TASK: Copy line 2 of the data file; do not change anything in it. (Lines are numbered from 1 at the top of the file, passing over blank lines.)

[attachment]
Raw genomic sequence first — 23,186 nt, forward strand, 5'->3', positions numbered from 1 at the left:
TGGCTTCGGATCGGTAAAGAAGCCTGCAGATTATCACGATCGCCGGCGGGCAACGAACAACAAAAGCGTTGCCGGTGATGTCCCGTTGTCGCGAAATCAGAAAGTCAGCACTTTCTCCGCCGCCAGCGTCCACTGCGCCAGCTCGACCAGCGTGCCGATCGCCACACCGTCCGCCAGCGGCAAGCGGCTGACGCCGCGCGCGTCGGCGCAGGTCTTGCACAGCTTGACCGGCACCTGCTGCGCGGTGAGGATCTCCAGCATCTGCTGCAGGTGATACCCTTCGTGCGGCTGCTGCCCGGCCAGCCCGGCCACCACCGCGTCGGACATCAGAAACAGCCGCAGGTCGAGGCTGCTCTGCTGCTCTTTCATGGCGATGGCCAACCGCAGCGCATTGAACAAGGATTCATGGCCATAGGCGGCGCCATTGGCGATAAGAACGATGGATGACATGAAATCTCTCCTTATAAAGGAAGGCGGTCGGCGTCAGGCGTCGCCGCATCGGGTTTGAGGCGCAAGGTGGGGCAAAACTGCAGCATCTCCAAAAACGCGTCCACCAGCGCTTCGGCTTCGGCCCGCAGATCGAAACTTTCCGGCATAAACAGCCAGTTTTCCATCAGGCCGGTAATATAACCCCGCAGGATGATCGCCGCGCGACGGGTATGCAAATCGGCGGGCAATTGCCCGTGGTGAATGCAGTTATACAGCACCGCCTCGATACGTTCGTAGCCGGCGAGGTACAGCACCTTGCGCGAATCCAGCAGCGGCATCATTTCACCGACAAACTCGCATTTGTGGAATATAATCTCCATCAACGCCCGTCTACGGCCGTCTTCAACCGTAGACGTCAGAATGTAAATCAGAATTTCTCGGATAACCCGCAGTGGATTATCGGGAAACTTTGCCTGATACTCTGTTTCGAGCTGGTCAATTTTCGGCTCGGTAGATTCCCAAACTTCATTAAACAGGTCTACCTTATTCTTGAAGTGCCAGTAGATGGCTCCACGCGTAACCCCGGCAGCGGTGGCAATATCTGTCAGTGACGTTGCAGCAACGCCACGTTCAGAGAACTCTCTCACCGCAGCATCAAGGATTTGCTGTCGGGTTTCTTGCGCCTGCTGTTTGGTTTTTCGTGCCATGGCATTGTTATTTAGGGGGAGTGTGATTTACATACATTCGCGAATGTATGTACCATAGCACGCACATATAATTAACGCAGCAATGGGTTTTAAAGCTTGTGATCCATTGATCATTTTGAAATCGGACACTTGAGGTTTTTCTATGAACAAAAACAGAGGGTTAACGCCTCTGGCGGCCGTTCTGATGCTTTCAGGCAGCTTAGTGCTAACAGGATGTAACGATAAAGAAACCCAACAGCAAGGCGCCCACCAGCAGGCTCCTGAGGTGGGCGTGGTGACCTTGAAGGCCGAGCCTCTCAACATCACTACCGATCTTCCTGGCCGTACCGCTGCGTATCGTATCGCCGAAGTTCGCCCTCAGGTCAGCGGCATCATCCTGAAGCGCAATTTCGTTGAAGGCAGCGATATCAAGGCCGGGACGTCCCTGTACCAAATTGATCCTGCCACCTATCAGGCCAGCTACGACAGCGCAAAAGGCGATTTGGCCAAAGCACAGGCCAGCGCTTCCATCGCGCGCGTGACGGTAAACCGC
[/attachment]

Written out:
TGGCTTCGGATCGGTAAAGAAGCCTGCAGATTATCACGATCGCCGGCGGGCAACGAACAACAAAAGCGTTGCCGGTGATGTCCCGTTGTCGCGAAATCAGAAAGTCAGCACTTTCTCCGCCGCCAGCGTCCACTGCGCCAGCTCGACCAGCGTGCCGATCGCCACACCGTCCGCCAGCGGCAAGCGGCTGACGCCGCGCGCGTCGGCGCAGGTCTTGCACAGCTTGACCGGCACCTGCTGCGCGGTGAGGATCTCCAGCATCTGCTGCAGGTGATACCCTTCGTGCGGCTGCTGCCCGGCCAGCCCGGCCACCACCGCGTCGGACATCAGAAACAGCCGCAGGTCGAGGCTGCTCTGCTGCTCTTTCATGGCGATGGCCAACCGCAGCGCATTGAACAAGGATTCATGGCCATAGGCGGCGCCATTGGCGATAAGAACGATGGATGACATGAAATCTCTCCTTATAAAGGAAGGCGGTCGGCGTCAGGCGTCGCCGCATCGGGTTTGAGGCGCAAGGTGGGGCAAAACTGCAGCATCTCCAAAAACGCGTCCACCAGCGCTTCGGCTTCGGCCCGCAGATCGAAACTTTCCGGCATAAACAGCCAGTTTTCCATCAGGCCGGTAATATAACCCCGCAGGATGATCGCCGCGCGACGGGTATGCAAATCGGCGGGCAATTGCCCGTGGTGAATGCAGTTATACAGCACCGCCTCGATACGTTCGTAGCCGGCGAGGTACAGCACCTTGCGCGAATCCAGCAGCGGCATCATTTCACCGACAAACTCGCATTTGTGGAATATAATCTCCATCAACGCCCGTCTACGGCCGTCTTCAACCGTAGACGTCAGAATGTAAATCAGAATTTCTCGGATAACCCGCAGTGGATTATCGGGAAACTTTGCCTGATACTCTGTTTCGAGCTGGTCAATTTTCGGCTCGGTAGATTCCCAAACTTCATTAAACAGGTCTACCTTATTCTTGAAGTGCCAGTAGATGGCTCCACGCGTAACCCCGGCAGCGGTGGCAATATCTGTCAGTGACGTTGCAGCAACGCCACGTTCAGAGAACTCTCTCACCGCAGCATCAAGGATTTGCTGTCGGGTTTCTTGCGCCTGCTGTTTGGTTTTTCGTGCCATGGCATTGTTATTTAGGGGGAGTGTGATTTACATACATTCGCGAATGTATGTACCATAGCACGCACATATAATTAACGCAGCAATGGGTTTTAAAGCTTGTGATCCATTGATCATTTTGAAATCGGACACTTGAGGTTTTTCTATGAACAAAAACAGAGGGTTAACGCCTCTGGCGGCCGTTCTGATGCTTTCAGGCAGCTTAGTGCTAACAGGATGTAACGATAAAGAAACCCAACAGCAAGGCGCCCACCAGCAGGCTCCTGAGGTGGGCGTGGTGACCTTGAAGGCCGAGCCTCTCAACATCACTACCGATCTTCCTGGCCGTACCGCTGCGTATCGTATCGCCGAAGTTCGCCCTCAGGTCAGCGGCATCATCCTGAAGCGCAATTTCGTTGAAGGCAGCGATATCAAGGCCGGGACGTCCCTGTACCAAATTGATCCTGCCACCTATCAGGCCAGCTACGACAGCGCAAAAGGCGATTTGGCCAAAGCACAGGCCAGCGCTTCCATCGCGCGCGTGACGGTAAACCGC